Plant Proanthocyanidin Extract Effective at Inhibiting Adherence of Bacteria with P-type Fimbriae to Surfaces

Left: Bacterial Anti-Adhesion Activity of A-type Proanthocyanidins. Right: Cranberry (Vaccinium macrocarpon)

Invention Summary:

Rutgers scientists have isolated and identified unique A-type plant proanthocyanidin extracts that are useful for prevention of bacterial adhesion caused by P-fimbriated Escherichia coli or other microorganisms containing structurally-related fimbriae or molecules involved in microbial adherence. Adhesion is the initial step in development of urinary tract and other bacterial infections. While such extracts can be obtained from a variety of proanthocyanidin-containing plants, they are preferably obtained from cranberry plants (Vaccinium macrocarpon). Cranberry is very high in the unusual A-type proanthocyanidins, which are linked to the prevention of bacterial adhesion, as opposed to the B-type proanthocyanidins found in other plants, which do not exhibit this activity.

The straightforward extraction method involves homogenizing plant material (leaves, fruit, etc.) in a mixture of water, acetone, methanol, and ascorbic acid and purifying the extract obtained. Positive results have been obtained confirming the bioactivity of the extracts using various assays, including inhibition of bacterial adherence. The extracts are highly potent and active at a concentration of 10 ug/mL, as opposed to the majority of whole cranberry products, which are active at about 7 mg/mL.

The extracts of this invention can be used in a variety of applications, in particular prevention and treatment of urinary tract infections caused by P-fimbriated E. coli, and in various forms (e.g., as a food/beverage ingredient or supplement in pills, capsules, tablets, concentrate, powders, juices).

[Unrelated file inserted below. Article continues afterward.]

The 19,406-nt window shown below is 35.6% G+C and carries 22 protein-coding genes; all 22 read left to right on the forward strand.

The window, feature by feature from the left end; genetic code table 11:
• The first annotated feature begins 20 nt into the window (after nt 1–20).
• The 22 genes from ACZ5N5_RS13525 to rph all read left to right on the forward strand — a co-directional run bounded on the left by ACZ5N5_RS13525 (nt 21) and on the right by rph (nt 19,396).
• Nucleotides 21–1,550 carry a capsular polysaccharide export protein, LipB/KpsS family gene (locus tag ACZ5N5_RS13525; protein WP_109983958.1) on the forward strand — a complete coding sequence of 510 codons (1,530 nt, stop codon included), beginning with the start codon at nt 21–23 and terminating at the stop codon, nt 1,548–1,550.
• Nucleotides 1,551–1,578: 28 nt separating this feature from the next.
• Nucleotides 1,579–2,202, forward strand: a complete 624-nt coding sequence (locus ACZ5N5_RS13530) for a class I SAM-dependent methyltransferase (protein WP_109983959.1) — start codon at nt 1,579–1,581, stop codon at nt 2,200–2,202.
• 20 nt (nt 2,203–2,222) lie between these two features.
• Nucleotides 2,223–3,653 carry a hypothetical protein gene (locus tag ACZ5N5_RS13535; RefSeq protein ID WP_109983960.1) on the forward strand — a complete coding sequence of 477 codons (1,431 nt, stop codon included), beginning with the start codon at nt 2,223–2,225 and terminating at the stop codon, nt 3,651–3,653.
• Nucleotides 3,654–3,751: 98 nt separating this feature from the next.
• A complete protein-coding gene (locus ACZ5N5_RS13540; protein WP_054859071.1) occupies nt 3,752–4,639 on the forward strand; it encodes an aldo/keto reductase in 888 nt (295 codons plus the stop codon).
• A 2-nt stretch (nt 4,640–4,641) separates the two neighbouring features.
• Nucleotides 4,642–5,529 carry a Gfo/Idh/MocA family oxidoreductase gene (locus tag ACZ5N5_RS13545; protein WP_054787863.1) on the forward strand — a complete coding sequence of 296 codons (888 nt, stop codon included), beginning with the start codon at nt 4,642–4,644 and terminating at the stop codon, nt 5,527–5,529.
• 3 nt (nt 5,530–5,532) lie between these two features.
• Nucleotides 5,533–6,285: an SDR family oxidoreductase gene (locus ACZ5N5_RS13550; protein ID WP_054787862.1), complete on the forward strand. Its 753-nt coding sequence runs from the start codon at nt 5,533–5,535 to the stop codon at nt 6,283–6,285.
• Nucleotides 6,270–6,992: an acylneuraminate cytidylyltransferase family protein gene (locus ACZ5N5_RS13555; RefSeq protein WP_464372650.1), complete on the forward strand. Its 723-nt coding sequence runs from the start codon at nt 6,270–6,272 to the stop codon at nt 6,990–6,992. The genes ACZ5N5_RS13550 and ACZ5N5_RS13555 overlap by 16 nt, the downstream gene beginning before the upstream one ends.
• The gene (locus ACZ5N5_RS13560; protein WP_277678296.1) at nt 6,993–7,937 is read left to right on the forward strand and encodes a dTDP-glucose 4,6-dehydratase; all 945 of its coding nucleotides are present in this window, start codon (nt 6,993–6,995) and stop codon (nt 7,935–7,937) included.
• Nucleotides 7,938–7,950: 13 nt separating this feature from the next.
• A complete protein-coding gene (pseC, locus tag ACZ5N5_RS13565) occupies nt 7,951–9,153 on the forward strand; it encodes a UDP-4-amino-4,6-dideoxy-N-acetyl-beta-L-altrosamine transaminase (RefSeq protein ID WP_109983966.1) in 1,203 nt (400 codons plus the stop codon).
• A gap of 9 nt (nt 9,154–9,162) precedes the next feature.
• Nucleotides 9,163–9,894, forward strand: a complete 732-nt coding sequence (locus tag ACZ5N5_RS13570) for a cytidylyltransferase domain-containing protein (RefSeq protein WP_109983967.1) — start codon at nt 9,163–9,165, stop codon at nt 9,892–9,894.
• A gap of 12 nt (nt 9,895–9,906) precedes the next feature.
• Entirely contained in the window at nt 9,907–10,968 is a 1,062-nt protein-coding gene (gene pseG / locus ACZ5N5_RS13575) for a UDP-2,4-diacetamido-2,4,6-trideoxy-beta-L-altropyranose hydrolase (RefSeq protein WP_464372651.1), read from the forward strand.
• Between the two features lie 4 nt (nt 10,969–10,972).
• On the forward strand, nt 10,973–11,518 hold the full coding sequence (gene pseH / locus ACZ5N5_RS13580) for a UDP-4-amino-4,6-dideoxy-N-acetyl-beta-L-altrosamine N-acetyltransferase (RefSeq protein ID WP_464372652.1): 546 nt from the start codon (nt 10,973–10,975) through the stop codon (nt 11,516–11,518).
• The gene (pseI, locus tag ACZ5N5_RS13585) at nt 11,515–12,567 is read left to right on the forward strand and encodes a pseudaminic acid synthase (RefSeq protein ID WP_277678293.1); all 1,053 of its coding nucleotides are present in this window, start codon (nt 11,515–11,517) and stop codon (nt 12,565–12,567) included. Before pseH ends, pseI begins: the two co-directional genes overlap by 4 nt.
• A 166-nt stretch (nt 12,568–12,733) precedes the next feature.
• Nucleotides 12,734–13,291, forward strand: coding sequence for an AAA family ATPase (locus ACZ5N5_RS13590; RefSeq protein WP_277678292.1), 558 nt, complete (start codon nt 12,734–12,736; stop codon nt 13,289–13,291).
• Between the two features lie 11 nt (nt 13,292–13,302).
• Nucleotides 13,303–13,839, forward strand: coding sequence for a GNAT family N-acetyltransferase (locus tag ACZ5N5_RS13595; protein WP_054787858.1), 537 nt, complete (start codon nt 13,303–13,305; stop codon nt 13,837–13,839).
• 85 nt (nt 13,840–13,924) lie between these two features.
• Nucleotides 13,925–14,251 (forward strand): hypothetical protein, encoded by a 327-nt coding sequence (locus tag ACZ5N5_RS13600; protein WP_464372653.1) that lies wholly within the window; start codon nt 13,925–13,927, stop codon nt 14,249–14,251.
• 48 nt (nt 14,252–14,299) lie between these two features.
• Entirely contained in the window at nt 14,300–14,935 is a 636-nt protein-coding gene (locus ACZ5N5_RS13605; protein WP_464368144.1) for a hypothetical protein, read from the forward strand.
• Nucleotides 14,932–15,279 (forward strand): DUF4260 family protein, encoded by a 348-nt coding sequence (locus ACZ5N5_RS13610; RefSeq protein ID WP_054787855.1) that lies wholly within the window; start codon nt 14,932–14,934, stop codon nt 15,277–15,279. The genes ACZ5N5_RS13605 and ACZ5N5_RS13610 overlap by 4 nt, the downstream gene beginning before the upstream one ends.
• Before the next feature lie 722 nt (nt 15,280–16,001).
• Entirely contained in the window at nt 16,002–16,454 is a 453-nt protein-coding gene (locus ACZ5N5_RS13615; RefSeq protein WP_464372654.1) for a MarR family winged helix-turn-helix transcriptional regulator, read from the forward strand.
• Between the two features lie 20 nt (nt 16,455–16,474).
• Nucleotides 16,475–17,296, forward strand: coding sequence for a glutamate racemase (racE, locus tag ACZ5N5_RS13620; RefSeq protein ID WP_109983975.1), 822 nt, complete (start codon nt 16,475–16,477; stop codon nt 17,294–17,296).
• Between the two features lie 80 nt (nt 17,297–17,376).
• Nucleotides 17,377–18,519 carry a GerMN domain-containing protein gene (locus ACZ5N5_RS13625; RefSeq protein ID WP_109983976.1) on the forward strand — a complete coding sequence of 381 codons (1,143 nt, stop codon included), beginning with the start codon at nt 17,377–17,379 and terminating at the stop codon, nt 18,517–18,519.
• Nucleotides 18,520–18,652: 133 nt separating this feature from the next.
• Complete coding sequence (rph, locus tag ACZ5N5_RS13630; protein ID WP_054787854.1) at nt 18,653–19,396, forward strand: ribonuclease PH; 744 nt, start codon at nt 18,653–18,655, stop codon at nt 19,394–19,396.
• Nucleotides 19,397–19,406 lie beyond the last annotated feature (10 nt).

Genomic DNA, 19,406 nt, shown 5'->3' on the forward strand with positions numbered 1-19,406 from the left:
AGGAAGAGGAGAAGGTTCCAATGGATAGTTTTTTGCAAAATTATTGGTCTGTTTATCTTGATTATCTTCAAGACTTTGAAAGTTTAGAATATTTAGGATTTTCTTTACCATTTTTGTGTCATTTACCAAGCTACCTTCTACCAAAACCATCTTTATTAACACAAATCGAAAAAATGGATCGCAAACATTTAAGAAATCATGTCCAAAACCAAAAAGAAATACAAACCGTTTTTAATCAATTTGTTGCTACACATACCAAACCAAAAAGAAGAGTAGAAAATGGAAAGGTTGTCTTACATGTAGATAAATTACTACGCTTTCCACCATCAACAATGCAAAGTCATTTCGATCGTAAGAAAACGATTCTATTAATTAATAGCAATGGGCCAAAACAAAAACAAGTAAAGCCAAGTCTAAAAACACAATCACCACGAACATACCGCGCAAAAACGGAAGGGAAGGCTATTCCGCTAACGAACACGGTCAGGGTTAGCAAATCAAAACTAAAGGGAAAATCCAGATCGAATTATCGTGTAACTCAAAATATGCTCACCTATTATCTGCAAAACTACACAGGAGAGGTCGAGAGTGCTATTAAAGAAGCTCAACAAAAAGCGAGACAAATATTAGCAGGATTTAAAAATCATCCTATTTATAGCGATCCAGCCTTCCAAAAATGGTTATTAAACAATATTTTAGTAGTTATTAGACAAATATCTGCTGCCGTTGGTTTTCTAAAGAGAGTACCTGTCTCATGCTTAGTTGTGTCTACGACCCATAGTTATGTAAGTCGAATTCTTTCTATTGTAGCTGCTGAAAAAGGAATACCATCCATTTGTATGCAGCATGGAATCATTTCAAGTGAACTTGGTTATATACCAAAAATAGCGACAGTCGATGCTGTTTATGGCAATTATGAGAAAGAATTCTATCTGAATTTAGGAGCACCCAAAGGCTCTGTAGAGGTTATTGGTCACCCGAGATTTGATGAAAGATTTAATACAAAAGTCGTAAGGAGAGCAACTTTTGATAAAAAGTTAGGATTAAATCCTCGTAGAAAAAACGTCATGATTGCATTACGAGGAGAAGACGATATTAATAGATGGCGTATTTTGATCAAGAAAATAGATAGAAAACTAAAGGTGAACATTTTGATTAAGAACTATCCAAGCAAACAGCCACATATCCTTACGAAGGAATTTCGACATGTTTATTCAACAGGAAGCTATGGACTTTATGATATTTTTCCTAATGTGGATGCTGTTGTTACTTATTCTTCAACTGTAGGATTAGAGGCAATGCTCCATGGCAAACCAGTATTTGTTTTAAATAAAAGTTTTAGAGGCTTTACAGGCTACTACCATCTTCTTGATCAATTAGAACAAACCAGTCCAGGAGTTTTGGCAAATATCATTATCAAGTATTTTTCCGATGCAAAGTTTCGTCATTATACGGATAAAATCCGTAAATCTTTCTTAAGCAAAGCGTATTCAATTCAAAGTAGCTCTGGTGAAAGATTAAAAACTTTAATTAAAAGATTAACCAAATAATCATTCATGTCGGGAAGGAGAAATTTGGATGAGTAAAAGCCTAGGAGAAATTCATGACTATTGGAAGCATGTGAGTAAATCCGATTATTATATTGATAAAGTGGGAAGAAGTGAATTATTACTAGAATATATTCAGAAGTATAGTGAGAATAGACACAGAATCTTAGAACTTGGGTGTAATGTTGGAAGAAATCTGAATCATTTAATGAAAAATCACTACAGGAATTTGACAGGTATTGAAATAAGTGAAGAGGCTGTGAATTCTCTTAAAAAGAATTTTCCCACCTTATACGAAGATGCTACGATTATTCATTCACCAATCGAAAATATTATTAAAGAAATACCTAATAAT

Market Applications:

  • Urinary Tract Infection
  • Supplements
  • Nutraceuticals
  • Food
  • Beverages
  • Pet/Animal Feed


  • First identification of the bioactive compounds that inhibit P-type E. coli from adhering to surfaces such as uroepithelial cells.
  • Compared to other known extraction methods, the developed method results in improved yields of sugar-free purified A-type proanthocyanidins with less oxidative damage and/or structural degradation.
  • The extracts could help reduce antibiotic resistance issues because they do not kill the bacteria, like other common antibiotics. They inhibit a step in the infection process. The extract would be a high potency, safe alternative for low-dose antibiotic use in prevention of urinary tract infections.

Intellectual Property & Development Status:

Issued United States Patents 6,608,102, 6,720,353, and others.

Rutgers ID: 1998-0017
Food, Nutrition and Nutraceuticals
Deborah Perez
Senior Licensing Manager
Nicholi Vorsa
Amy Howell